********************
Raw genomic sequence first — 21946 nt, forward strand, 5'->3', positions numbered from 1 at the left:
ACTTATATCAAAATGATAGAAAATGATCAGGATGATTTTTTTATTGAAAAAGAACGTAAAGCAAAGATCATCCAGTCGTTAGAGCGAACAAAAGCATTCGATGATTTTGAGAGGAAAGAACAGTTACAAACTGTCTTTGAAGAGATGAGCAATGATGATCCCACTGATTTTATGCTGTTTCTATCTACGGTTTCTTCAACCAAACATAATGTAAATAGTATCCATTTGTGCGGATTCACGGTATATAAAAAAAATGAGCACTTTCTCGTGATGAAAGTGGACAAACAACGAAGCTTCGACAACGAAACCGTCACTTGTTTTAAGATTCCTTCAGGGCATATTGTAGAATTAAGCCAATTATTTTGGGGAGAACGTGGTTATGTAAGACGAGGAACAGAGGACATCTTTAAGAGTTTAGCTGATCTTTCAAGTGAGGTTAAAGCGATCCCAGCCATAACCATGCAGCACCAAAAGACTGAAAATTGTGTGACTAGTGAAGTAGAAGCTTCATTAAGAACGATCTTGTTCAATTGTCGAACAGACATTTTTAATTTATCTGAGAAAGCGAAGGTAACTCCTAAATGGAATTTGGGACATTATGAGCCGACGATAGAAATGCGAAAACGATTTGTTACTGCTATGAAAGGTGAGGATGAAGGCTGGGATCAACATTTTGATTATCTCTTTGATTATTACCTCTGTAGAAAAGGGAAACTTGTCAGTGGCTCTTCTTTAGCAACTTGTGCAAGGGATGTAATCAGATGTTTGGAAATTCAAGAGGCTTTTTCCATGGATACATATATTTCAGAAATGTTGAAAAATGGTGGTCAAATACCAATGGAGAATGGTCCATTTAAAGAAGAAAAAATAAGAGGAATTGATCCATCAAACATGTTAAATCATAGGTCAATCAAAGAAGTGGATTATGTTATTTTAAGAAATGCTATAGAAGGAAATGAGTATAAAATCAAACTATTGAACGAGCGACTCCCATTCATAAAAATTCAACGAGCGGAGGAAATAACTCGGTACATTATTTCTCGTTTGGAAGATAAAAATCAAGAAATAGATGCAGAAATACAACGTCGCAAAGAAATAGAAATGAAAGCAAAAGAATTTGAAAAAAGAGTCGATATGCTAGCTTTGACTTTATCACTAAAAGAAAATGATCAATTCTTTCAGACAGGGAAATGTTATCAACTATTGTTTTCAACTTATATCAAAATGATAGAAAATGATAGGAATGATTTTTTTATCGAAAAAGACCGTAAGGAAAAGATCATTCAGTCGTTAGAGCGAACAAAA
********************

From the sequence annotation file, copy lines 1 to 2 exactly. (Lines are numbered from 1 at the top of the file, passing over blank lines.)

Raw genomic sequence first — 21946 nt, forward strand, 5'->3', positions numbered from 1 at the left:
ACTTATATCAAAATGATAGAAAATGATCAGGATGATTTTTTTATTGAAAAAGAACGTAAAGCAAAGATCATCCAGTCGTTAGAGCGAACAAAAGCATTCGATGATTTTGAGAGGAAAGAACAGTTACAAACTGTCTTTGAAGAGATGAGCAATGATGATCCCACTGATTTTATGCTGTTTCTATCTACGGTTTCTTCAACCAAACATAATGTAAATAGTATCCATTTGTGCGGATTCACGGTATATAAAAAAAATGAGCACTTTCTCGTGATGAAAGTGGACAAACAACGAAGCTTCGACAACGAAACCGTCACTTGTTTTAAGATTCCTTCAGGGCATATTGTAGAATTAAGCCAATTATTTTGGGGAGAACGTGGTTATGTAAGACGAGGAACAGAGGACATCTTTAAGAGTTTAGCTGATCTTTCAAGTGAGGTTAAAGCGATCCCAGCCATAACCATGCAGCACCAAAAGACTGAAAATTGTGTGACTAGTGAAGTAGAAGCTTCATTAAGAACGATCTTGTTCAATTGTCGAACAGACATTTTTAATTTATCTGAGAAAGCGAAGGTAACTCCTAAATGGAATTTGGGACATTATGAGCCGACGATAGAAATGCGAAAACGATTTGTTACTGCTATGAAAGGTGAGGATGAAGGCTGGGATCAACATTTTGATTATCTCTTTGATTATTACCTCTGTAGAAAAGGGAAACTTGTCAGTGGCTCTTCTTTAGCAACTTGTGCAAGGGATGTAATCAGATGTTTGGAAATTCAAGAGGCTTTTTCCATGGATACATATATTTCAGAAATGTTGAAAAATGGTGGTCAAATACCAATGGAGAATGGTCCATTTAAAGAAGAAAAAATAAGAGGAATTGATCCATCAAACATGTTAAATCATAGGTCAATCAAAGAAGTGGATTATGTTATTTTAAGAAATGCTATAGAAGGAAATGAGTATAAAATCAAACTATTGAACGAGCGACTCCCATTCATAAAAATTCAACGAGCGGAGGAAATAACTCGGTACATTATTTCTCGTTTGGAAGATAAAAATCAAGAAATAGATGCAGAAATACAACGTCGCAAAGAAATAGAAATGAAAGCAAAAGAATTTGAAAAAAGAGTCGATATGCTAGCTTTGACTTTATCACTAAAAGAAAATGATCAATTCTTTCAGACAGGGAAATGTTATCAACTATTGTTTTCAACTTATATCAAAATGATAGAAAATGATAGGAATGATTTTTTTATCGAAAAAGACCGTAAGGAAAAGATCATTCAGTCGTTAGAGCGAACAAAA